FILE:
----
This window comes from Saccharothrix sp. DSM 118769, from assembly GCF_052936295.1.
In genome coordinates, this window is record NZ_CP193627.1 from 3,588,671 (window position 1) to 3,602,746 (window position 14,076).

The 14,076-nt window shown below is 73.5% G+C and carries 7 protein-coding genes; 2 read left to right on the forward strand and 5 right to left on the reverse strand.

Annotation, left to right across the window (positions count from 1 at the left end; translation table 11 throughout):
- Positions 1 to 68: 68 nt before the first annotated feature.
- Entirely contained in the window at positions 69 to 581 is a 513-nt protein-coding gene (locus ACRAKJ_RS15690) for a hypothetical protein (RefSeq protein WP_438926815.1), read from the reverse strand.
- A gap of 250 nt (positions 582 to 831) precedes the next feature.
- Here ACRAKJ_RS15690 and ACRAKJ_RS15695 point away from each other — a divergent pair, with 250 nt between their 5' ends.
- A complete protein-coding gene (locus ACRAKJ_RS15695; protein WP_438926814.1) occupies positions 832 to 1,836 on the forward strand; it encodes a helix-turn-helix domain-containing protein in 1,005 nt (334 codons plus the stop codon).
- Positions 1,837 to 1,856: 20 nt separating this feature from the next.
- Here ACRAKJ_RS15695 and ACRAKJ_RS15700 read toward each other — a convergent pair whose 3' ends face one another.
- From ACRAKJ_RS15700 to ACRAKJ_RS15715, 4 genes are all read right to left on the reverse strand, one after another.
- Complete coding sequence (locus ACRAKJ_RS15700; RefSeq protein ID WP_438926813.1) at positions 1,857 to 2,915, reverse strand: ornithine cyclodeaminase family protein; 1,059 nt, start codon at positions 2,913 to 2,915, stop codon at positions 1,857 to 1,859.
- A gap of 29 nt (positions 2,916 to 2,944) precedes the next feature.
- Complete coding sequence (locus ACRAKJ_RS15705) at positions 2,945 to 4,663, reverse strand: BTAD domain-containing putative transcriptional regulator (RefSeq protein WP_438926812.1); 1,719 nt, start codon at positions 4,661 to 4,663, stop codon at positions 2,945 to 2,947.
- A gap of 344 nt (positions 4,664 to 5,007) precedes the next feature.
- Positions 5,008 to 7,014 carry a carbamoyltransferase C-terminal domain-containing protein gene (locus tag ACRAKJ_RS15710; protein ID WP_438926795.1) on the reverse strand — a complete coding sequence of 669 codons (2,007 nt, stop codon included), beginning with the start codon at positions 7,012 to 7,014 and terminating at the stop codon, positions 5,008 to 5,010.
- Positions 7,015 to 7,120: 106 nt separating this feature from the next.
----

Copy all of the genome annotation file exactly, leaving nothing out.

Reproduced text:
This window comes from Saccharothrix sp. DSM 118769, from assembly GCF_052936295.1.
In genome coordinates, this window is record NZ_CP193627.1 from 3,588,671 (window position 1) to 3,602,746 (window position 14,076).

The 14,076-nt window shown below is 73.5% G+C and carries 7 protein-coding genes; 2 read left to right on the forward strand and 5 right to left on the reverse strand.

Annotation, left to right across the window (positions count from 1 at the left end; translation table 11 throughout):
- Positions 1 to 68: 68 nt before the first annotated feature.
- Entirely contained in the window at positions 69 to 581 is a 513-nt protein-coding gene (locus ACRAKJ_RS15690) for a hypothetical protein (RefSeq protein WP_438926815.1), read from the reverse strand.
- A gap of 250 nt (positions 582 to 831) precedes the next feature.
- Here ACRAKJ_RS15690 and ACRAKJ_RS15695 point away from each other — a divergent pair, with 250 nt between their 5' ends.
- A complete protein-coding gene (locus ACRAKJ_RS15695; protein WP_438926814.1) occupies positions 832 to 1,836 on the forward strand; it encodes a helix-turn-helix domain-containing protein in 1,005 nt (334 codons plus the stop codon).
- Positions 1,837 to 1,856: 20 nt separating this feature from the next.
- Here ACRAKJ_RS15695 and ACRAKJ_RS15700 read toward each other — a convergent pair whose 3' ends face one another.
- From ACRAKJ_RS15700 to ACRAKJ_RS15715, 4 genes are all read right to left on the reverse strand, one after another.
- Complete coding sequence (locus ACRAKJ_RS15700; RefSeq protein ID WP_438926813.1) at positions 1,857 to 2,915, reverse strand: ornithine cyclodeaminase family protein; 1,059 nt, start codon at positions 2,913 to 2,915, stop codon at positions 1,857 to 1,859.
- A gap of 29 nt (positions 2,916 to 2,944) precedes the next feature.
- Complete coding sequence (locus ACRAKJ_RS15705) at positions 2,945 to 4,663, reverse strand: BTAD domain-containing putative transcriptional regulator (RefSeq protein WP_438926812.1); 1,719 nt, start codon at positions 4,661 to 4,663, stop codon at positions 2,945 to 2,947.
- A gap of 344 nt (positions 4,664 to 5,007) precedes the next feature.
- Positions 5,008 to 7,014 carry a carbamoyltransferase C-terminal domain-containing protein gene (locus tag ACRAKJ_RS15710; protein ID WP_438926795.1) on the reverse strand — a complete coding sequence of 669 codons (2,007 nt, stop codon included), beginning with the start codon at positions 7,012 to 7,014 and terminating at the stop codon, positions 5,008 to 5,010.
- Positions 7,015 to 7,120: 106 nt separating this feature from the next.